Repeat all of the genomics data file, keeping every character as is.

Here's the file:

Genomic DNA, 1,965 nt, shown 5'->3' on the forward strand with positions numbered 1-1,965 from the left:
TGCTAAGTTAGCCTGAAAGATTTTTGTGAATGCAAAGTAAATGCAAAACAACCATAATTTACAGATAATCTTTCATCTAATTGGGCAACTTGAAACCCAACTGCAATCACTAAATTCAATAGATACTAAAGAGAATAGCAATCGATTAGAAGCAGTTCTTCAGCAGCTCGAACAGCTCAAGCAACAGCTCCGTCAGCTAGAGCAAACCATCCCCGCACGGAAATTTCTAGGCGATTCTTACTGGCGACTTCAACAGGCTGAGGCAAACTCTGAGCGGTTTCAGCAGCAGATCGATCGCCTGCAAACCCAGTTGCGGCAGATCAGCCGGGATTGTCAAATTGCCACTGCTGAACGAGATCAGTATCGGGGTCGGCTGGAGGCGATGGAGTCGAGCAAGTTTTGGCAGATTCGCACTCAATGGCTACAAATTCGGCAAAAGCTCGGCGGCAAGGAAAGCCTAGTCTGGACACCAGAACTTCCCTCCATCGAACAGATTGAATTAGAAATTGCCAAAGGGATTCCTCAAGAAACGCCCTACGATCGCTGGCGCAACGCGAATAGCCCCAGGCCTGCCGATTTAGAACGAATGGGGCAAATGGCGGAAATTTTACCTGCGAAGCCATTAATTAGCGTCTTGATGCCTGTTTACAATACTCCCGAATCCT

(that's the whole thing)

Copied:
Genomic DNA, 1,965 nt, shown 5'->3' on the forward strand with positions numbered 1-1,965 from the left:
TGCTAAGTTAGCCTGAAAGATTTTTGTGAATGCAAAGTAAATGCAAAACAACCATAATTTACAGATAATCTTTCATCTAATTGGGCAACTTGAAACCCAACTGCAATCACTAAATTCAATAGATACTAAAGAGAATAGCAATCGATTAGAAGCAGTTCTTCAGCAGCTCGAACAGCTCAAGCAACAGCTCCGTCAGCTAGAGCAAACCATCCCCGCACGGAAATTTCTAGGCGATTCTTACTGGCGACTTCAACAGGCTGAGGCAAACTCTGAGCGGTTTCAGCAGCAGATCGATCGCCTGCAAACCCAGTTGCGGCAGATCAGCCGGGATTGTCAAATTGCCACTGCTGAACGAGATCAGTATCGGGGTCGGCTGGAGGCGATGGAGTCGAGCAAGTTTTGGCAGATTCGCACTCAATGGCTACAAATTCGGCAAAAGCTCGGCGGCAAGGAAAGCCTAGTCTGGACACCAGAACTTCCCTCCATCGAACAGATTGAATTAGAAATTGCCAAAGGGATTCCTCAAGAAACGCCCTACGATCGCTGGCGCAACGCGAATAGCCCCAGGCCTGCCGATTTAGAACGAATGGGGCAAATGGCGGAAATTTTACCTGCGAAGCCATTAATTAGCGTCTTGATGCCTGTTTACAATACTCCCGAATCCT